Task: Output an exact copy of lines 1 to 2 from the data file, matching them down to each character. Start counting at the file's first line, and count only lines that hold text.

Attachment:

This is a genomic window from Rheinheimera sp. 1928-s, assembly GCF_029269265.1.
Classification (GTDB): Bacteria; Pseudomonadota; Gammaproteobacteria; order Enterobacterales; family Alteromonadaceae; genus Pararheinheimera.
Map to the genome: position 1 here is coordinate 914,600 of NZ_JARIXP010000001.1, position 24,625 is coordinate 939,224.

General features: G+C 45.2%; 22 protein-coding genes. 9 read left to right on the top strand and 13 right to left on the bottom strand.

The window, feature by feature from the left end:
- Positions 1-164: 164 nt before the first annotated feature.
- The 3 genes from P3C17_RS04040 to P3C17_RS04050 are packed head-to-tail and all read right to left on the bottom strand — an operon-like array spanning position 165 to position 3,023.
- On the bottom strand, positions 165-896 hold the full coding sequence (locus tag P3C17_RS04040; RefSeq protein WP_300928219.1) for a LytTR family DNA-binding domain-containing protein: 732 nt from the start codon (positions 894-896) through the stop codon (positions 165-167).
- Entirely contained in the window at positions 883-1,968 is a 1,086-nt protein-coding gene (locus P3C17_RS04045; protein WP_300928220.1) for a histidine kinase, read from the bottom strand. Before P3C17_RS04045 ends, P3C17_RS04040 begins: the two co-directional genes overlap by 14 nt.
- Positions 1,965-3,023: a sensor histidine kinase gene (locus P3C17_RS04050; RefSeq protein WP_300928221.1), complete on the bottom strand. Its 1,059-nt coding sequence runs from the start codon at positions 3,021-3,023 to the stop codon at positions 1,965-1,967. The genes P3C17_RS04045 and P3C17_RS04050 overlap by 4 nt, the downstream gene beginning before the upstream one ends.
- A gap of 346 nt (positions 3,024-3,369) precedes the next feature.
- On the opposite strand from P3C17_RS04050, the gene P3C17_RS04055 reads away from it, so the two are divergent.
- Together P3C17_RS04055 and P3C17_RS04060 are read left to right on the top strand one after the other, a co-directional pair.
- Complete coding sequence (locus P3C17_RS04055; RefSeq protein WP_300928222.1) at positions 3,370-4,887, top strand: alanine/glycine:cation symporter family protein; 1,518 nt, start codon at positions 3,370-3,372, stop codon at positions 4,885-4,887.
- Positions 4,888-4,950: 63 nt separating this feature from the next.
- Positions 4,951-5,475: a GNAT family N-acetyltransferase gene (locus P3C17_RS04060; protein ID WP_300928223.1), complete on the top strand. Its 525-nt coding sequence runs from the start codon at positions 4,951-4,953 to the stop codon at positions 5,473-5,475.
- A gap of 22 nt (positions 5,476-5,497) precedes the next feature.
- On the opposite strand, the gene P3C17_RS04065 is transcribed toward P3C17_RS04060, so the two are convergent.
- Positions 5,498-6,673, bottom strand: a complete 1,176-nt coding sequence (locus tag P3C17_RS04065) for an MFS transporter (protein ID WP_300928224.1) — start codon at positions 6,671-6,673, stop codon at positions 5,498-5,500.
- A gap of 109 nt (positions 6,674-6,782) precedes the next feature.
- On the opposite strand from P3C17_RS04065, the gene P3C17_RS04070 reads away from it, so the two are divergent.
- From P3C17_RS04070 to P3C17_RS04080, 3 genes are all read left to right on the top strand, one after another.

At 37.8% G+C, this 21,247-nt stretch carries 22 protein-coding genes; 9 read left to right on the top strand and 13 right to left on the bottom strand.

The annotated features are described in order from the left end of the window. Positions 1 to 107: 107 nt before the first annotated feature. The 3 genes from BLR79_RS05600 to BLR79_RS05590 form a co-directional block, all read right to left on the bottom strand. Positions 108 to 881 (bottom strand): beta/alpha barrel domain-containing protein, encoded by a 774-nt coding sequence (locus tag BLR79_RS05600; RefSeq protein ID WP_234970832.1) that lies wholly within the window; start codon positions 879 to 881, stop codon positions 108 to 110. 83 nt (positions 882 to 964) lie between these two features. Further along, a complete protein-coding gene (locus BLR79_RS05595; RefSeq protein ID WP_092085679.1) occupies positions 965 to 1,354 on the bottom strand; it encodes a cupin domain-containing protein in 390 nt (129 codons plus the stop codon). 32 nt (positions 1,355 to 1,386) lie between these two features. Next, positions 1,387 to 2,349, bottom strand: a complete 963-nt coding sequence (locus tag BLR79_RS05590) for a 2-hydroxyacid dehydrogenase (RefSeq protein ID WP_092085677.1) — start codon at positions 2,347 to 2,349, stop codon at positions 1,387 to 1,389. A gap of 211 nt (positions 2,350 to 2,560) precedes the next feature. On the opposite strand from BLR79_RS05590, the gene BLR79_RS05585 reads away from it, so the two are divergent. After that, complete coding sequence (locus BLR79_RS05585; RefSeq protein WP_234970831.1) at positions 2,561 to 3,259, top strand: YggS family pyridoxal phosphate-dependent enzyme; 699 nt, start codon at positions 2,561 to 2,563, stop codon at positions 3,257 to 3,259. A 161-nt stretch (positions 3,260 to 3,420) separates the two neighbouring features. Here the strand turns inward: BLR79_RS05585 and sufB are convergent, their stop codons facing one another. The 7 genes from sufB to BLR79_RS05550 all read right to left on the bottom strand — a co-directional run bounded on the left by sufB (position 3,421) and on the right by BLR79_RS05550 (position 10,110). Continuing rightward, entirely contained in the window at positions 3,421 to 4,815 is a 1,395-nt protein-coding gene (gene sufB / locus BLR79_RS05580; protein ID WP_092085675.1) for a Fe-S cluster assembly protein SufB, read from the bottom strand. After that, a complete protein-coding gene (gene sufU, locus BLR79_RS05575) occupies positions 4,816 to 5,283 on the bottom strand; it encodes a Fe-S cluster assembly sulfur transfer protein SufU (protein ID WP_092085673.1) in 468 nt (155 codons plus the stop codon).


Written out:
This is a genomic window from Rheinheimera sp. 1928-s, assembly GCF_029269265.1.
Classification (GTDB): Bacteria; Pseudomonadota; Gammaproteobacteria; order Enterobacterales; family Alteromonadaceae; genus Pararheinheimera.